BERLIN Angela Merkel's conservatives face a photo-finish state vote in Germany's north on Sunday, knowing that losing power in Schleswig-Holstein could give vital momentum to the opposition and dent the chancellor's 2013 re-election hopes.
Merkel's resolute stance through the dramas of the euro zone crisis has left her personal popularity intact. But her national centre-right coalition is in jeopardy after a slump in public support for her junior coalition partners, the Free Democrats (FDP), due to their infighting and prickly leaders.
To have any chance of fulfilling her hopes for a third-term in power, the chancellor must find new allies for her Christian Democrats (CDU) and hope a dismal run at regional level for both her party and the FDP is at an end.
Schleswig-Holstein's voters are almost certain to eject the CDU-FDP alliance that has run Schleswig-Holstein since 2009.
The most likely outcomes are a three-way coalition dubbed the "Danish traffic light" between the opposition Social Democrats SPD, Greens and the South Schleswig Party (SSW), representing the Danish minority, or a "grand coalition" of the two largest parties - CDU and SPD.
The question is whether the CDU can remain the largest party in the largely rural state of 2.8 million people on the Danish border and cling to power in a different coalition.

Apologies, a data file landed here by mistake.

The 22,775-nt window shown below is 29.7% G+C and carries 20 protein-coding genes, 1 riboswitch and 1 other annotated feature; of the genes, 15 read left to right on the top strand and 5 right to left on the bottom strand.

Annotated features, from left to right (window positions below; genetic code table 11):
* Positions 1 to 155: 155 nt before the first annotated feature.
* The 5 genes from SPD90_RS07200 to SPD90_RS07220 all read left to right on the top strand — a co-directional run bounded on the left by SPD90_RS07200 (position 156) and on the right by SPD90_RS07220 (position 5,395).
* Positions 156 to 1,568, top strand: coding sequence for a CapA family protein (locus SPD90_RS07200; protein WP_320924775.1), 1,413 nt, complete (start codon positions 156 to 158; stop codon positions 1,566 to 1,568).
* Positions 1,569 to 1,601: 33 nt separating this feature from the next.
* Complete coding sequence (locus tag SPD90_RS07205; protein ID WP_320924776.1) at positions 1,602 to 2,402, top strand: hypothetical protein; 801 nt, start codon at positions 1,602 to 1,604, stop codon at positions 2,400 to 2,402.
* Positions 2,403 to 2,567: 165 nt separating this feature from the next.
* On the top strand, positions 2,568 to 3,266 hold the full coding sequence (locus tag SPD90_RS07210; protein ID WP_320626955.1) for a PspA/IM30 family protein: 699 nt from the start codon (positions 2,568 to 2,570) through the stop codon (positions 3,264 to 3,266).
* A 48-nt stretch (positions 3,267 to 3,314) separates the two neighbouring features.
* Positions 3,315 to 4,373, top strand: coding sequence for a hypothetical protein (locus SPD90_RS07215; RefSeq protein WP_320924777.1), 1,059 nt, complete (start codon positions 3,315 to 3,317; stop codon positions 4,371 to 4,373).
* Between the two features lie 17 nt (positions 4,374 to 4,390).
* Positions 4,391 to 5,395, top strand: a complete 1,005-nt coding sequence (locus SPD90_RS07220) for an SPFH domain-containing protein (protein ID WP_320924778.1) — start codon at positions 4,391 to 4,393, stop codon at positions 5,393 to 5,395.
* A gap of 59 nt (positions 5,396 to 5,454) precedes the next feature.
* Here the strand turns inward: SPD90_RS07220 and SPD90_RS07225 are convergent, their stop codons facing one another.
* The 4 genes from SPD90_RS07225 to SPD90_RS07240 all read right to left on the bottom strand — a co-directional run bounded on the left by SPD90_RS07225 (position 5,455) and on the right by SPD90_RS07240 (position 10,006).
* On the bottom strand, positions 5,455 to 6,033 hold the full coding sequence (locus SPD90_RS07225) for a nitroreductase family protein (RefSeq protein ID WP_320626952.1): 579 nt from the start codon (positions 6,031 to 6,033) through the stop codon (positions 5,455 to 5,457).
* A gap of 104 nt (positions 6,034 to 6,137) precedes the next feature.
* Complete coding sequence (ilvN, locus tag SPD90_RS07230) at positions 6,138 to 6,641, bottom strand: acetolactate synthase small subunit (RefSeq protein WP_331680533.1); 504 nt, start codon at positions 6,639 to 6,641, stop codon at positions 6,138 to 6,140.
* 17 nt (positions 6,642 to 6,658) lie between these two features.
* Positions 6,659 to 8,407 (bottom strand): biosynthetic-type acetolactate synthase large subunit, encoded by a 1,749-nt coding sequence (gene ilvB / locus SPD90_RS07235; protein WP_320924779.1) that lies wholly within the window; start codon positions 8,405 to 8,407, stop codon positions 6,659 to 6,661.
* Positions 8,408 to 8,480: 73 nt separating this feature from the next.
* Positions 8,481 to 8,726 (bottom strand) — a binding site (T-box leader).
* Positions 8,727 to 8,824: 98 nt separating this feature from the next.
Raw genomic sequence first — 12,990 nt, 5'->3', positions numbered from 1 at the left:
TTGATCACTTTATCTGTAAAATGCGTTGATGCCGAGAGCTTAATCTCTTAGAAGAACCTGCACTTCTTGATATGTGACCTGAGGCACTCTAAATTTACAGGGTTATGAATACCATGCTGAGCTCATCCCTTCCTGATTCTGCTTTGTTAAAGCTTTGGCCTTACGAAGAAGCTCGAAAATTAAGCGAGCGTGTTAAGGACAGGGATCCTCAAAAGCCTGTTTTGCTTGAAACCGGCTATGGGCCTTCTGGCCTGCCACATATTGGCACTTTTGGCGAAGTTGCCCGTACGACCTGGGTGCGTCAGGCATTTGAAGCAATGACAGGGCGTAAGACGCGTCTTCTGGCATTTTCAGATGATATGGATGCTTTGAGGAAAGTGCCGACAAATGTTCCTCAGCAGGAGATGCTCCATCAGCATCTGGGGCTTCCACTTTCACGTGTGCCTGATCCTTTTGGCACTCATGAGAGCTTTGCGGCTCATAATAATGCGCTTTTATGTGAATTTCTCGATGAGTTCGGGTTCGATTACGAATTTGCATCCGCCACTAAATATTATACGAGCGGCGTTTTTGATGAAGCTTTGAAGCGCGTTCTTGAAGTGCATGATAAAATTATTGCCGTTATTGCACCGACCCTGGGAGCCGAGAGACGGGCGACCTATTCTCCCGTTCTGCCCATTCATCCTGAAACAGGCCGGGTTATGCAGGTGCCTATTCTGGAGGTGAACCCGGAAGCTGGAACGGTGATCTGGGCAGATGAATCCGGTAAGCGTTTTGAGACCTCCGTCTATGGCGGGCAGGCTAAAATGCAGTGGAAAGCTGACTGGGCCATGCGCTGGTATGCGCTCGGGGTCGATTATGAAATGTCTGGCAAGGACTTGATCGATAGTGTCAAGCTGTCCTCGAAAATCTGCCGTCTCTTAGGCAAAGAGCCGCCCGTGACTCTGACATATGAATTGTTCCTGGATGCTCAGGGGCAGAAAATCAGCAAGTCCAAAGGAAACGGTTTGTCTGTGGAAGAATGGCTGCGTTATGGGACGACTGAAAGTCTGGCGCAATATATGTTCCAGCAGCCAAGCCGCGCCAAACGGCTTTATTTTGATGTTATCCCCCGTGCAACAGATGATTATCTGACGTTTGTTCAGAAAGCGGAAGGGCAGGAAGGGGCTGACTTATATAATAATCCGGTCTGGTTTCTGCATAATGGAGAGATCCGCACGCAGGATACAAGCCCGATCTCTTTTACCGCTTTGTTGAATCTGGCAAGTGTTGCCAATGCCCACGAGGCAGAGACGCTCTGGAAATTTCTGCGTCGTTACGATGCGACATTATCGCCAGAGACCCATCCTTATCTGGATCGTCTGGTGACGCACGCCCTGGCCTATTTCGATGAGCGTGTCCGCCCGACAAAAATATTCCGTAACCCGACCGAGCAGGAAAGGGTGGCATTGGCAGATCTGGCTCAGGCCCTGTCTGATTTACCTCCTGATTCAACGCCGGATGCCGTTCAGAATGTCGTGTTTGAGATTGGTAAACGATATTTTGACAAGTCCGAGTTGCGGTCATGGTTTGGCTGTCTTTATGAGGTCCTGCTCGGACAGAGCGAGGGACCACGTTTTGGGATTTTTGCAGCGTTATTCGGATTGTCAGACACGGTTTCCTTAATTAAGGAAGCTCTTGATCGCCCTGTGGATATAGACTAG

That would give the party vital second wind, at a sensitive time for the chancellor. She looks likely to lose her ally Nicolas Sarkozy in France's presidential vote on Sunday to Francois Hollande, who has pledged to try and temper the German-led austerity drive.
Merkel also faces a vote in Germany's most populous state North Rhine-Westphalia, frequently a barometer of future national voting trends, where the CDU trails the SPD by 7-8 percentage points.
Opinion polls for Schleswig-Holstein show the CDU and SPD neck-and-neck at 31 percent.
The CDU faces an uphill struggle. Polls show SPD candidate Torsten Albig, charismatic mayor of the state capital Kiel, twice as popular as his CDU opponent Jost de Jager.
De Jager only became leader eight months ago after a scandal over his predecessor's relationship with a 16-year-old girl.
"The mood is moving in our direction," de Jager said at a rally on Saturday.
"We won't make any statements about coalitions ahead of the poll, we are fighting for our own strength."
Battling to bring the FDP back from the brink is Wolfgang Kubicki, who looks to have secured a much larger share of the vote for his party - at 7 percent - than it can hope for at national level.
An eventual grand coalition in Schleswig-Holstein, where the themes of unemployment and high levels of state debt have dominated the campaigning, could point to another grand coalition at national level.
The latest national opinion polls put the CDU on 36 percent and the FDP struggling to reach the 5 percent threshold required for getting seats in the Bundestag (parliament).
The SPD and their Green allies slipped a few points to 25 and 12 percent respectively, losing ground to the unconventional Pirates, who stormed onto the political scene last year and have proved a big hit with first-time voters, polling 11 percent.